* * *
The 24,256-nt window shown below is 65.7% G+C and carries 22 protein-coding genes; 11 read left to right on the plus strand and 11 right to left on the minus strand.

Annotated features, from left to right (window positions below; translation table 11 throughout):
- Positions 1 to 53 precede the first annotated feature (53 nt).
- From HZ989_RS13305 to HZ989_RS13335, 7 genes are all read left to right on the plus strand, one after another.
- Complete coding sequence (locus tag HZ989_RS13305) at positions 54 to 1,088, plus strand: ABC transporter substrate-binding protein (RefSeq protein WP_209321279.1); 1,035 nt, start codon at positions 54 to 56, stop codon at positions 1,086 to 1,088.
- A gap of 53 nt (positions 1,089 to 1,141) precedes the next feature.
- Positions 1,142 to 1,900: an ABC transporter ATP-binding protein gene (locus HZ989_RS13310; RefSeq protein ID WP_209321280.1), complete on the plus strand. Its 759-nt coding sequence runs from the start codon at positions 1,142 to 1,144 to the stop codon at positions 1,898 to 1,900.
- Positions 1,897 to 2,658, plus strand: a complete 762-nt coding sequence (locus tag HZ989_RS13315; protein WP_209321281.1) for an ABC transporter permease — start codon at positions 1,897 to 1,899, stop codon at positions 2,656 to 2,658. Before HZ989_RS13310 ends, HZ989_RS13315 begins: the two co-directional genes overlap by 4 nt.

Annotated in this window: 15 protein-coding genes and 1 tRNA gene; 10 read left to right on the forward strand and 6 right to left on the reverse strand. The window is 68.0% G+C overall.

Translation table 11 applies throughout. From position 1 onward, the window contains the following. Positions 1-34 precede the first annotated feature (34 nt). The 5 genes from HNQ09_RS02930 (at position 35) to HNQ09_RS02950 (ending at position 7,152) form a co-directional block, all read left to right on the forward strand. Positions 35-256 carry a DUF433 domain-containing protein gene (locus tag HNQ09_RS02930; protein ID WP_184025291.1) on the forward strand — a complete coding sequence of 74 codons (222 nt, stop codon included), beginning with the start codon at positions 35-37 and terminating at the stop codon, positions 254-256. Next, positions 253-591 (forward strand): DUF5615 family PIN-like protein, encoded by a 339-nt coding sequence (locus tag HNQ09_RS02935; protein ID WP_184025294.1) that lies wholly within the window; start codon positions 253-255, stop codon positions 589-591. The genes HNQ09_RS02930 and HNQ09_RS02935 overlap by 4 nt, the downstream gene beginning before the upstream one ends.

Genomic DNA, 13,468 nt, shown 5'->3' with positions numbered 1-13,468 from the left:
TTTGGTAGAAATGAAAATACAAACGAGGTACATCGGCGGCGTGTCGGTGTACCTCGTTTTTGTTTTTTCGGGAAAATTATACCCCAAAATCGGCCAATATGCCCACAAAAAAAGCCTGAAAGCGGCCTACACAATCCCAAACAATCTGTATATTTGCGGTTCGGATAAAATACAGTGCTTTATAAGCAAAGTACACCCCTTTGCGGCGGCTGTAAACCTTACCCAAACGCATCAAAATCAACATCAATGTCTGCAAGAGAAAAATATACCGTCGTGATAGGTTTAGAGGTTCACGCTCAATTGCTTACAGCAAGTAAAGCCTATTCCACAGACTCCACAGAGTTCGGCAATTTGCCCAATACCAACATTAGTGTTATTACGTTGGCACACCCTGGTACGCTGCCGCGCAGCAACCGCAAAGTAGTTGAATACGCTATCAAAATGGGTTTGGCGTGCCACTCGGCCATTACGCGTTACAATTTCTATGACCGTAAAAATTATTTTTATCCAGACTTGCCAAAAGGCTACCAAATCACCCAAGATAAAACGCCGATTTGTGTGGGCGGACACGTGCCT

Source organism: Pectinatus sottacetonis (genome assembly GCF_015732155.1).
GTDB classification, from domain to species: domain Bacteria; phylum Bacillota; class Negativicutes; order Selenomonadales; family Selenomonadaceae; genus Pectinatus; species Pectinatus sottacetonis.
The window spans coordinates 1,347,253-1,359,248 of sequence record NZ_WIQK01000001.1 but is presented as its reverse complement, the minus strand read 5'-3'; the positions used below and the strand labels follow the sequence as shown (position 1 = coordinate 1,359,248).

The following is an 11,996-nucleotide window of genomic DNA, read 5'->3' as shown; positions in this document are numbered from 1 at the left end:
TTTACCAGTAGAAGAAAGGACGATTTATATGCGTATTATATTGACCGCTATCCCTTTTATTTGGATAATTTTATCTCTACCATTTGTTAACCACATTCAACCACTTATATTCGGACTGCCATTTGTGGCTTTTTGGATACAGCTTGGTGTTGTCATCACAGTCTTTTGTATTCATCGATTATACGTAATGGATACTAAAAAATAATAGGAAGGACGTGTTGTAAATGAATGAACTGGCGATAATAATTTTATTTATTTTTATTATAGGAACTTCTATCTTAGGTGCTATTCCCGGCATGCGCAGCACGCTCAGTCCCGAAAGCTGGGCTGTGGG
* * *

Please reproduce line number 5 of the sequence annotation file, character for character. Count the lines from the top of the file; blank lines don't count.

- Complete coding sequence (locus tag HZ989_RS13305) at positions 54 to 1,088, plus strand: ABC transporter substrate-binding protein (RefSeq protein WP_209321279.1); 1,035 nt, start codon at positions 54 to 56, stop codon at positions 1,086 to 1,088.